Sri Lanka


We provide trademark search and analysis services for clients seeking to protect their trademarks in Sri Lanka. All our trademark search reports are accompanied by an opinion that analyzes the possibility of registering the client’s trademark. Our systematic trademark search methodology and expertise in trademark law enable us to provide value-added Trademark search and analysis reports.

We provide specialized advisory services on trademark registration, searches, cancellations, oppositions, revocations and prosecution, and draft trademark-licensing agreements and assignments to meet our client’s global requirements.

Regulating By

Intellectual Property Act No. 36 of 2003


Step 1: Trademark Search

The first step in registering a trademark is to conduct a trademark search at the National Property Office to see whether any comparable marks to the target mark are already registered or are in the process of being registered.

International certification of goods and services is made possible by the Nice Classification of Goods and Services established by the Nice Agreement (1957). Based on the kind of goods and services the mark is registered to protect, all trademarks fall under this classification system. The class in which the effect is proposed to be registered is the area in which the search for the mark is conducted.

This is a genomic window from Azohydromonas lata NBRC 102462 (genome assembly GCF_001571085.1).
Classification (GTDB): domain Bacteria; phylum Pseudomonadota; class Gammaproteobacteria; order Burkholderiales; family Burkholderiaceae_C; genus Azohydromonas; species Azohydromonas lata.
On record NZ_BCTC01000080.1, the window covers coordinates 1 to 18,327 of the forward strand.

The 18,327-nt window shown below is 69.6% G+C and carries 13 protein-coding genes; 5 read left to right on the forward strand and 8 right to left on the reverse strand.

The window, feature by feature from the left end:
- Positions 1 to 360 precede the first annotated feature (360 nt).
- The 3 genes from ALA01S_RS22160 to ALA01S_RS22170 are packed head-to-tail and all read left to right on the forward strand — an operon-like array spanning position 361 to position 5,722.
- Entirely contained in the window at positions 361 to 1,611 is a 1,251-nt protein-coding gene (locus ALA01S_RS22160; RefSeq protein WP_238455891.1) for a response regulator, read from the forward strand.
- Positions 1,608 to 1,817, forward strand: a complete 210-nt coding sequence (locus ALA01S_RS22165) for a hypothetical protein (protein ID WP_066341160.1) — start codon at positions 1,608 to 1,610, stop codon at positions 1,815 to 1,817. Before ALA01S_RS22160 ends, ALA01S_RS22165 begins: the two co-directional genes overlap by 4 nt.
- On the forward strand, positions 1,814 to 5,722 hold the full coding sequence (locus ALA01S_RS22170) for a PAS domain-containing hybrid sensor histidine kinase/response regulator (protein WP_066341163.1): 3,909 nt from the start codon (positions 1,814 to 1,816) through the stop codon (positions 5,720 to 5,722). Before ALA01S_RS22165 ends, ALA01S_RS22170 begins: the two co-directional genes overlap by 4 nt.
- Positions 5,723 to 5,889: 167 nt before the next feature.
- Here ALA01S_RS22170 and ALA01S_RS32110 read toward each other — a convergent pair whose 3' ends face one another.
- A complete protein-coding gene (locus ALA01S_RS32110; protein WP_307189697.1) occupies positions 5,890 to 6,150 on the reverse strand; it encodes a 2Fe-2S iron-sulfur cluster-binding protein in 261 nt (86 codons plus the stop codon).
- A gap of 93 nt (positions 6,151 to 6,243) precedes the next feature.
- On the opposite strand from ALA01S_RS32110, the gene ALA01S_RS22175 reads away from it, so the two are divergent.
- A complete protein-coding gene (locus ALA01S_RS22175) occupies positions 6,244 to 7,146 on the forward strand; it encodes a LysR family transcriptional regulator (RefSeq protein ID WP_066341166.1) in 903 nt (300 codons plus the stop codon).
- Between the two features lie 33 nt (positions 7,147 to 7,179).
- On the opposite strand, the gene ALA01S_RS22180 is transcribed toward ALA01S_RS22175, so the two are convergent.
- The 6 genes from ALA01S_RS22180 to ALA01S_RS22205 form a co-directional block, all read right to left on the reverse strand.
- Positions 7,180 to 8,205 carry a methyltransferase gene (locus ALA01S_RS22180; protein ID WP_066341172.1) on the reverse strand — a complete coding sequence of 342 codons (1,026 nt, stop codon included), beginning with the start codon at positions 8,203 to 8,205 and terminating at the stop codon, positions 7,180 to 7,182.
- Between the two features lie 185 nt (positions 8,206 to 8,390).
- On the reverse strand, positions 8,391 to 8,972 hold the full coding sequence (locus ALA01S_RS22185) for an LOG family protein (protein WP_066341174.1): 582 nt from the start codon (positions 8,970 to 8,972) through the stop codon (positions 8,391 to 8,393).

Step 2: Filling out the Application

The mark would then need to be registered. To achieve this, submit a trademark registration application along with two copies of the mark’s visual representation in the size of 10cm x 10cm and the required filing fee.

Step 3: Evaluation of formalities

The formalities and substantive examination will be conducted to ascertain if the mark conforms with the formal and substantive requirements and is permissible for registration.

Suppose the registration determines that the mark or device meets the general requirements. In that case, the mark representations are published in the official gazette, and the registrar gives three months from the date of publication for any objections concerning the mark or device.

A Certificate of Registration is issued, stating that the device is registered as of the application date and that the process is complete if no objections are made within the allotted time frame.

If objections are raised against the trademark’s registration, the client must decide whether to pursue trademark registration or contest the complaints. The applicable fees will rise, and hiring a lawyer to help might be essential.

In general, between one and four years are needed for a mark to be registered if there are no objections.

A registered trademark is valid for ten years, with the option to renew it for an additional ten years within six months of its expiration date.